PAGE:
8. Dear son, I advise you that you listen willingly and devoutly the services of Holy Church, and, when you are in church, avoid to frivolity and trifling, and do not look here and there; but pray to God with lips and heart alike, while entertaining sweet thoughts about Him, and especially at the mass, when the body and blood of our Lord Jesus Christ are consecrated, and for a little time before.

9. Dear son, have a tender pitiful heart for the poor, and for all those whom you believe to be in misery of heart or body, and, according to your ability, comfort and aid them with some alms. (Letter to His Son Philip)

Another great exemplar of the Social Reign of Christ the King whose love for the poor flowed from love for God and his own life of profound piety was, of course, Saint Stephen of Hungary:

Stephen introduced into the Hungary both the faith of Christ and the regal dignity. He obtained the royal crown from the Roman Pontiff; and, having been, by his command, anointed king, offered his kingdom to the apostolic See. He built several houses of charity at Rome, Jerusalem, and Constantinople; and with a wonderful magnificent spirit of religion, he founded the archiepiscopal See of Gran and ten other bishoprics. His love for the poor was equalled only by his generosity towards them; for, seeing in them Christ himself, he never sent anyone away sad or empty-handed. So great indeed was his charity, that, to relieve their necessities, after expending large sums of money, he often bestowed upon them his household goods. It was his custom to wash the feet of the poor with his own hands, and to visit the hospitals at night, alone and unknown, serving the sick and showing them every charity. As a reward for these good deeds his right hand remained incorrupt after death, when the rest of his body had returned to dust.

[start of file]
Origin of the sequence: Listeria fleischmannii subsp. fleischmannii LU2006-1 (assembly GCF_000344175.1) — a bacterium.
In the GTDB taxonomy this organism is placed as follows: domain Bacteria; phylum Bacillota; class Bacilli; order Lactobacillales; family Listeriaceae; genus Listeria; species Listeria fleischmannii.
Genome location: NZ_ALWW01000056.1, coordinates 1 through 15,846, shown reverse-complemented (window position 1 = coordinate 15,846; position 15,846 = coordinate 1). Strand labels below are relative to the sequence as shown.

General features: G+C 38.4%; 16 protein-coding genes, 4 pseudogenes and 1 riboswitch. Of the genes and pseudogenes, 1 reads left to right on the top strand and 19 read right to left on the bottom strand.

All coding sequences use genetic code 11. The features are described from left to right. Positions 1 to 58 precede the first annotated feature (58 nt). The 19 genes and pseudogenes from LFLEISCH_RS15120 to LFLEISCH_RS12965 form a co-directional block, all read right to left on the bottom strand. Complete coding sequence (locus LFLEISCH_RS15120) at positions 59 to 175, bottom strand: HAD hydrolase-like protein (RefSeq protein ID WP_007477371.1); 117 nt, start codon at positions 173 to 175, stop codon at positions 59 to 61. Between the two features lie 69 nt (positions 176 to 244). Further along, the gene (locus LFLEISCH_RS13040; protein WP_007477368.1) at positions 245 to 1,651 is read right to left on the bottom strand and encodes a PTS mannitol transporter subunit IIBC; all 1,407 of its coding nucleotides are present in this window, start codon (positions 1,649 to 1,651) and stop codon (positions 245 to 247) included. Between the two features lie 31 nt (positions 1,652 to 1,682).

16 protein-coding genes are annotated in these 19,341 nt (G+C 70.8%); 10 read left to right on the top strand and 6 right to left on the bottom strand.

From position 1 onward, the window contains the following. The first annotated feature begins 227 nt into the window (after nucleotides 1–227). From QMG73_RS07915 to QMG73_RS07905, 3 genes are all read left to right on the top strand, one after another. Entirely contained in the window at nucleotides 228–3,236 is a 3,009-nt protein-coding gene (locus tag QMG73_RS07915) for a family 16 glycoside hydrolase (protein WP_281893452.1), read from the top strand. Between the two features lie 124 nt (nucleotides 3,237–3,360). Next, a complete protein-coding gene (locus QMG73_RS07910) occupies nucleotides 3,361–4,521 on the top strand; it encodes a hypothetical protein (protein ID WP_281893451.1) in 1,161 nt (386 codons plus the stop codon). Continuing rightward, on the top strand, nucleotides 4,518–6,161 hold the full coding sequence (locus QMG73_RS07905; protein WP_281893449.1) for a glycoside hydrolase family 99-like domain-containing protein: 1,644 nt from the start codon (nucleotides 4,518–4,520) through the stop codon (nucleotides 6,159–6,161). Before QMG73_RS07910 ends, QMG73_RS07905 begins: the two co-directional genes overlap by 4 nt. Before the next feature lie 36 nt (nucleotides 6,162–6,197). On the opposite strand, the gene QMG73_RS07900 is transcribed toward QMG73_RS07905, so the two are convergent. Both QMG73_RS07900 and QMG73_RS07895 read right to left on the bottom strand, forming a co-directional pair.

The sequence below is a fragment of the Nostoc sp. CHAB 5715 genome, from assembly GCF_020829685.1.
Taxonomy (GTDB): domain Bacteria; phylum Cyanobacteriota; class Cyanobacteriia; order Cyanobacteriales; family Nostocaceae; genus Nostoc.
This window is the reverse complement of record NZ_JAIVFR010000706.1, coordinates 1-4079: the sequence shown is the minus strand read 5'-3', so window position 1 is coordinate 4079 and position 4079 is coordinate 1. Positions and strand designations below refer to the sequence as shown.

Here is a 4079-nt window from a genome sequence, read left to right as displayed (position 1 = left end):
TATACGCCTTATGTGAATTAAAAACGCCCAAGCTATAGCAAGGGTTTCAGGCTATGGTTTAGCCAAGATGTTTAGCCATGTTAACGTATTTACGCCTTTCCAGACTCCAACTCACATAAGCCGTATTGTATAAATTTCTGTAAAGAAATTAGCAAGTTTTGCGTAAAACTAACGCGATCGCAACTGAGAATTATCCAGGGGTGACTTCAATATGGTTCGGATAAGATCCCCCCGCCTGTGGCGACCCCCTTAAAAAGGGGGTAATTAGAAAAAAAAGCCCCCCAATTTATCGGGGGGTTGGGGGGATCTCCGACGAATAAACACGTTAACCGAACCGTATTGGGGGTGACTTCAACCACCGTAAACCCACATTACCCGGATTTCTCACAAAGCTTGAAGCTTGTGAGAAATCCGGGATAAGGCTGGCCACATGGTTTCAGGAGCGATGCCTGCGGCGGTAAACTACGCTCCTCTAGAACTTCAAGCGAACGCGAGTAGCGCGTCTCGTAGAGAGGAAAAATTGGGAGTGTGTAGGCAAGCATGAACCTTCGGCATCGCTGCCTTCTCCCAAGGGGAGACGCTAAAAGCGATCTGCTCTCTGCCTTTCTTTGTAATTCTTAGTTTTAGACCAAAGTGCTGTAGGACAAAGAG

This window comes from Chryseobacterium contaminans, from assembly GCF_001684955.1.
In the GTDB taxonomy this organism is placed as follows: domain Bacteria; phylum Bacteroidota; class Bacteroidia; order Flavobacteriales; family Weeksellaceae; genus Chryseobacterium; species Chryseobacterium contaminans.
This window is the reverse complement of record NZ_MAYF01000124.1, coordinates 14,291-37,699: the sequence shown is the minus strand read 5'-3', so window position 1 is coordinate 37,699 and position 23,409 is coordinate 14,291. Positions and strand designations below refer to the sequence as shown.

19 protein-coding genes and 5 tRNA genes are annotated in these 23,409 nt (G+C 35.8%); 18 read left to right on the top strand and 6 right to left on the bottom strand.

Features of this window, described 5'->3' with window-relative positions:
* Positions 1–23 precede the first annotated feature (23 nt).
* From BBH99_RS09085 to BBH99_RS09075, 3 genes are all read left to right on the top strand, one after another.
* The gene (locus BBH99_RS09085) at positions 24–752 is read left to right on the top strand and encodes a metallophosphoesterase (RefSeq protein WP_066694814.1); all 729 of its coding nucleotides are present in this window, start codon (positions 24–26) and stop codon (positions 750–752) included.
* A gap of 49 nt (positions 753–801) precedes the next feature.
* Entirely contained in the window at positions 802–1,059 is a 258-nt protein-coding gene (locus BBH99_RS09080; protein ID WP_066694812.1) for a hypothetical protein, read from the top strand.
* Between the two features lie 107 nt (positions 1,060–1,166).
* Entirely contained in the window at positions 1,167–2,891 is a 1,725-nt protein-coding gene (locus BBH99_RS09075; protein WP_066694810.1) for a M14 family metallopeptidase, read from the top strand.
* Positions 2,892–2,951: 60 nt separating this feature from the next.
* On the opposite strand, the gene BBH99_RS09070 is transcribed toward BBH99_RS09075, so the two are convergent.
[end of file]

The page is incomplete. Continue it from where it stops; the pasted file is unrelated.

He was much given to prayer; and would spend almost entire nights without sleep, rapt in heavenly contemplation; at times he seemed ravished out of his senses, and raised in the air. By the help of prayer, he more than once escaped in a wonderful manner from the attacks of powerful enemies. Having married Ghisella of Bavaria, sister of the emperor St. Henry, he had by her a son Emeric, whom he brought up in such regularity and piety as to form him into a saint. He summoned wise and holy men from all parts to aid him in the government of his kingdom and undertook nothing without his advice. In sackcloth and ashes, he besought God with most humble prayer, that he might not depart this life without seeing the whole kingdom of Hungary Catholic. So great indeed was his zeal for the propagation of the faith, that he was called the apostle of the nation, and he received from the Roman Pontiff, both for himself and for his successors, the privilege of having the cross borne before them.

He had the most ardent devotion towards the Mother of God, in whose honour he built a magnificent church, solemnly declaring her patroness of Hungary. In return the blessed Virgin received him into heaven on the very day of her Assumption, which the Hungarians, by the appointment of their holy king, call "the day of the great Lady.' His sacred body, exhaling a most fragrant odour and distilling a heavenly liquor, was, by order of the Roman Pontiff, translated, amidst many and divers miracles, to a more worthy resting-place, and buried with greater honor. Pope Innocent XI. commanded his feast to be celebrated on the fourth of the Nones of September; on which day, Leopold I. emperor elect of the Romans and king of Hungary, had by the divine assistance, gained a remarkable victory over the Turks at the siege of Buda. (Dom Prosper Gueranger, O.S.B., The Liturgical Year.)

There is no dichotomy between the pursuit of perfect piety and a true, not a socialist, love of the poor.

Finally, at least for the present moment, consider the life of the holy Saint Aloysius Gonzaga, S.J., the patron of the school in Great Neck, New York, where I was taught the Catholic Faith so very well by the Reverend Sisters of Mercy, whose mother house was in Dallas, Pennsylvania: